A friend of mine who recently decamped to the suburbs reported that after two whole months, not a soul had shown up with a warm neighborhood welcome. “Never mind, a bottle of wine or plate of brownies!,” she complained.
What my friend was talking about was what many have historically thought of when they thought of the suburbs (and what, in fact, has for so long drawn so many to such areas): the strong sense of community, of life removed from the hustle and bustle, of knowing your neighbors better than you did back when your shared street was more gray than green. Proximity to people, but with more breathing room—and, in most cases, more of that room for your money, too.
These days, though, the American suburb is floundering—and with it, the good neighbors. The U.S. Census reports that for the first time in nearly a century, many U.S. cities are growing faster than their suburbs. Meanwhile, those who do move out of cities are doing so for increasingly sprawling homes on increasingly bigger pieces of land. If you don’t know your neighbors, maybe it’s because the nearest one is practically a mile away.
As a result, many suburbs are taking on the qualities previously associated with urban centers: Places where people do their own thing, are less involved in one another’s lives, and are less likely to know their neighbors’ names, never mind be invited inside their house.
Research confirms this. In 2012’s Social Trends in American Life the authors presented the latest results of the General Social Survey, an ongoing study that’s tracked changes in society since the 1970s. What the Survey found is that Americans have never been less likely to be friends with their neighbors. Just 30 percent of people reported having gathered socially with their neighbors in the previous month compared to 44 percent in 1974. In fact, the study found, residents of suburbs showed the lowest level of neigborliness of any group studied, which included those in urban and rural areas.
Beyond the bigger houses and wider streets, decline of playgrounds and growing tendency to contract out the yard and other housework, blame could be placed on the increasingly longer commute. Americans spend more time working, and more time commuting, than ever before. A Gallup poll from last year found that the 40-hour workweek is nowcloser to 50. U.S. Census Bureau data, meanwhile, found that the average commute has been increasing steadily since 1980. More than 8 percent of U.S. commuters travel an hour or more to work, and almost 3 percent travel 90 minutes or more, each way. Back in 1980, about 18 percent of workers commuted outside their county of residence; these days, it’s 24 percent. How are people supposed to connect with the neighbors when they’re hardly ever home?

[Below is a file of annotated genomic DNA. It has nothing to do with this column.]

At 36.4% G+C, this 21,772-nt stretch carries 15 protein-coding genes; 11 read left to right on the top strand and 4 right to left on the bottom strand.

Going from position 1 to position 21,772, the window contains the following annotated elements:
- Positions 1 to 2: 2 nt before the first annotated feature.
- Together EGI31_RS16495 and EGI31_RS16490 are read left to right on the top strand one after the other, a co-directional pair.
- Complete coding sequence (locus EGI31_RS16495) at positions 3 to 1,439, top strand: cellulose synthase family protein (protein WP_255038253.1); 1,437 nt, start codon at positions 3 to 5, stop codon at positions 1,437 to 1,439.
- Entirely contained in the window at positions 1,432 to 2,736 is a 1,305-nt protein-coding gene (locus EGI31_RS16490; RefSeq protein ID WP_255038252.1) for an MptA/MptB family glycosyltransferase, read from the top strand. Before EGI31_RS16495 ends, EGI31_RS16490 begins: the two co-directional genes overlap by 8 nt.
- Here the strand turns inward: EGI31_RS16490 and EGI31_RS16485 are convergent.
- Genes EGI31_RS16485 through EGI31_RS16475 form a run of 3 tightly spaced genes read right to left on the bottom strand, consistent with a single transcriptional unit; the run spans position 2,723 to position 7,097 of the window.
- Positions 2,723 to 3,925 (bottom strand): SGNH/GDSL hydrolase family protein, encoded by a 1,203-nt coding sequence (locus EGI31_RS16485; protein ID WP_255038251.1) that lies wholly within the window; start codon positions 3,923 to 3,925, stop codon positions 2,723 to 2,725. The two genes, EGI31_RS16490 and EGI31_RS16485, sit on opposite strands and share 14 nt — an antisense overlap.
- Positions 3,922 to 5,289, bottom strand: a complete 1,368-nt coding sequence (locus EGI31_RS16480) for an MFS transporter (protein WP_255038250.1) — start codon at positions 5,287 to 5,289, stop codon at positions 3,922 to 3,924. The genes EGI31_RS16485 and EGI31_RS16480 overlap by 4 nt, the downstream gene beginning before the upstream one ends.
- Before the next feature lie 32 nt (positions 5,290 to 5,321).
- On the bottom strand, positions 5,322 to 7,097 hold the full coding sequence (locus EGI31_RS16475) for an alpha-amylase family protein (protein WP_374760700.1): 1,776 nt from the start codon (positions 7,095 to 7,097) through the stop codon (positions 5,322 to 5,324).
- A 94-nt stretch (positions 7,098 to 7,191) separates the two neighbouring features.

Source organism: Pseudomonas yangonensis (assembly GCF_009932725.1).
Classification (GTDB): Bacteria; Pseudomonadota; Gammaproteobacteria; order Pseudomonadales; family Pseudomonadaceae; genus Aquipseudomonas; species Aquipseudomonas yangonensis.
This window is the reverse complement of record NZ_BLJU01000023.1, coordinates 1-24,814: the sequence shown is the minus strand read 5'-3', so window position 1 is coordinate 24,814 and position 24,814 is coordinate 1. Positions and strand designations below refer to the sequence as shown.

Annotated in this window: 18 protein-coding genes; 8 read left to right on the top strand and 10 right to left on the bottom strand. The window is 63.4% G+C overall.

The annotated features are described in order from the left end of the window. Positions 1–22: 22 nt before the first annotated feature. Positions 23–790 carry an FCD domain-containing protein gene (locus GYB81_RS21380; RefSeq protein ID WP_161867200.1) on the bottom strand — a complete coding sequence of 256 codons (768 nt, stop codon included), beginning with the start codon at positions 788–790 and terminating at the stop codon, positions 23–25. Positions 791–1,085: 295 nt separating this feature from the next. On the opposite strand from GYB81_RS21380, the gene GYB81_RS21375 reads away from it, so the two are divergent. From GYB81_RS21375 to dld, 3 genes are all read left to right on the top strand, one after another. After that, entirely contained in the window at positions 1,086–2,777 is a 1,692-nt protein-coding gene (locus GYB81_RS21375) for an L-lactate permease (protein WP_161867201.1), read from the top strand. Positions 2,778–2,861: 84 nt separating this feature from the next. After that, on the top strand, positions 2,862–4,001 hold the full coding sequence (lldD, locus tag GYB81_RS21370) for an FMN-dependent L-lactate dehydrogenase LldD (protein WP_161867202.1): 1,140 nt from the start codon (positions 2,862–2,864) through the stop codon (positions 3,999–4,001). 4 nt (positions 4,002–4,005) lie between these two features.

Another factor: The Internet. A 2010 Pew Research Center report found that only 43 percent of Americans know all or most of their neighbors by name. 28 percent, in fact, don’t know the name of a single neighbor. In many cases, people felt there was no longer a need: After all, they can, and do, turn to the Internet for news and information regarding what’s happening in their community.
The unfortunate thing is that science also tells us that there are health benefits associated with being neighborly. A study out of the University of Michigan found that being friendly with your neighbors could reduce your risk of stroke and heart attack. One from the University of Missouri found that those who trusted their neighbors reported better overall health. Which means that the notion of neighborliness is very much worth saving.
There are a few things you can do to start. Some of them are obvious, but deserve repeating: Be considerate. If you’re having a party—or a giant, all-night fight with your spouse—close the windows. Don’t start loud work on your house before 8 a.m., and especially on weekends. Find out if yours is the sort of dog who barks endlessly whenever you leave the house—and do something about it, if so. Basically, that whole ‘do unto others’ thing.
Some steps towards neighborliness are less obvious. Like, if you have a problem with your neighbors’ fence, or dog, or parties and fights, bring it to their attention before going to anyone else. That includes the police and it also includes the neighborhood gossip. They’ll appreciate your directness and honesty, and will be far more likely to want to work towards a solution.
And yes: When a new neighbor moves in, go on over and welcome them. It’ll go a long way to making them feel at home, and engendering good will. Baked goods are, of course, optional, but, well, there’s a reason they call them brownie points.
Peggy Drexler is an assistant professor at Weill Cornell Medical College and author of Our Fathers, Ourselves: Daughters, Fathers, and the Changing American Family. Her website is: peggydrexler.com